Silly Reporting Distracts Everyone from Sports’ Problem with Women Athletes

This article happened in The Guardian today “Tension in the NWSL: can the league and players live together in harmony?”. The title alone is all wrong, but the whole thing completely misses the point! Women must fight for every dollar, field, broadcast and right to play sports. If the U.S. WNT, the #1 ranked soccer team in a deep field of women’s teams, find it hard to achieve equality can you even imagine how difficult it is for lesser ranked, barely funded women’s teams in other parts of the world? (See: Gender Discrimination in Soccer: U.S. WNT Stands Up for Itself, Again).

Harmony only benefits the status quo, harmony does not = justice, harmony cannot be the norm when women are still playing on turf fields. Earlier this year, the National Women’s Soccer League (NWSL) “increased its minimum salary from $6,842 in 2015 to $7,200 in 2016. The league’s maximum salary — which applied to both domestic and international players outside of those whose salaries are subsidized by a federation — increased from $37,800 to $39,700” (The Equalizer, April 1 2016). Do these numbers astound you? They astound me. This chart, by The Atlas, will astound you even more: Minimum salaries for professional US sports players.

The numbers truly speak for themselves. The double standard is glaringly apparent. And the main concern in the above mentioned The Guardian article is if NWSL players should be using twitter or not to voice their concerns? Yowsa. Move over and be quiet buddy.

Many years ago The Walrus did an enlightening article about Christine Sinclair: “The Game Not Played – Christine Sinclair, the greatest female soccer player in the world, won’t get the career she deserves”. While some may take issue with the writer skirting around Sinclair’s sexual orientation, the article in and of itself makes the most important point, which is that she will not get the career she deserves because of sexism (and the slow investment in women’s soccer in Canada).

I will leave you with one final thing in this post, which is brought to you by SB Nation: “NWSL has survived longer than any other women’s soccer league. When do players get paid? – The ever-elusive fourth year has arrived. NWSL’s players have done their part in helping the league establish itself and start growing. Now they wait for a living wage.”  This is an article done right. It gives context, it gives hard data, it provides the issues, and it leaves no doubt that the system is not set-up to see women athletes truly succeed and be properly compensated for their dedication, talent and contribution to soccer and sports in general.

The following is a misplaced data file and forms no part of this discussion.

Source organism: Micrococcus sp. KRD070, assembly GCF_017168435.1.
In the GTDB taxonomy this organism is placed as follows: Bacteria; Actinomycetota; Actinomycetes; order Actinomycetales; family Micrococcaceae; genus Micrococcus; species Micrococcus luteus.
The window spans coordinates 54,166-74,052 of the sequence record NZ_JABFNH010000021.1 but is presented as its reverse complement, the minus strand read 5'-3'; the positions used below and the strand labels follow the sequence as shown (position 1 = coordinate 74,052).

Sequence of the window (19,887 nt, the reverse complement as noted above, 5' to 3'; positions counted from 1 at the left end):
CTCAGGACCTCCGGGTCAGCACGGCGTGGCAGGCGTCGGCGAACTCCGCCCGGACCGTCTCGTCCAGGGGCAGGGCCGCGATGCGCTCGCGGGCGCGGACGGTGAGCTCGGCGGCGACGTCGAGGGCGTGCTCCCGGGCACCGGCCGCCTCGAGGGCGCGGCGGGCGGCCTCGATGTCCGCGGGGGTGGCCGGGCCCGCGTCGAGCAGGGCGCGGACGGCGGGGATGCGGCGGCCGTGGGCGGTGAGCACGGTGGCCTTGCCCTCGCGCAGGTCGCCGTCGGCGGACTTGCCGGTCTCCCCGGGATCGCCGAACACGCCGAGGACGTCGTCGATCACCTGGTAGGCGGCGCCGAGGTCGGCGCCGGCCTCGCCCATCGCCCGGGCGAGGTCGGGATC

It, obviously, aggravates me to no end when mainstream media frame the issues in such a superficial, silly and lazy way. Here’s hoping articles like these become non-existent.

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Toronto FC vs Columbus Crew: Thoughts, Pictures

On Saturday, May 21 myself and fifteen other friends and acquaintances were at BMO Field to see TFC take on Columbus. I figured it would be an even match and I wasn’t disappointed. There were close calls, a few breakaways, some silly defending decisions and late attempts to get the W. Ultimately it ended in a 0 – 0 draw, but it was fun times all around.

In 2012 when I watched TFC play for the first time, the quality was awful. No sense of possession play, no creativity, bad decision-making, no cohesiveness. I was left with a bad impression of Major League Soccer (MLS) from both teams as neither could produce smart, professional soccer. Fast forward to 2016 and things are so much better. TFC has a consistent coach, players who fit the culture of MLS and better defending. The upgrades to the stadium are also dynamite, seeing a grass soccer field of such calibre makes me giddy.

However, the thing I wish for more than anything is a National Women’s Soccer League expansion team in Toronto to complement the men’s side. It feels like it’s the right time especially considering one of the best players in the world – Christine Sinclair – is Canadian. I just want to see women’s soccer live with the same frequency and access as men’s … is that too much to ask?

All pictures © Cristina Murano

The Out Field: Gay Athletes Talk About Pro Sports

Came across this video today that was put together by People Magazine. Athletes featured (in order of appearance): Michael Sam (Gridiron Football), Wade Davis II (Gridiron Football), Billy Bean (Baseball), Brittney Griner (Basketball), Lianne Sanderson (Soccer), and Joanna Lohman (Soccer).

The video was published in May 2014, on the heels of Michael Sam‘s historic draft into the NFL by the St. Louis Rams. Since then, Sam has been released by the Rams and is currently on the practice squad for the Dallas Cowboys. Wade Davis II is the Executive Director of the You Can Play Project, Billy Bean retired from baseball in 1995 and in July 2014 was hired by the MLB as an ambassador for inclusion, Brittney Griner was the #1 WBNA Draft Pick in 2013 and recently won the 2014 WNBA Championship with the Phoenix Mercury, and Lianne Sanderson and Joanna Lohman both play professional soccer in the National Women’s Soccer League for the Boston Breakers (and are a couple!). They founded JoLi Academy and are a part of the GO! Athletes Network.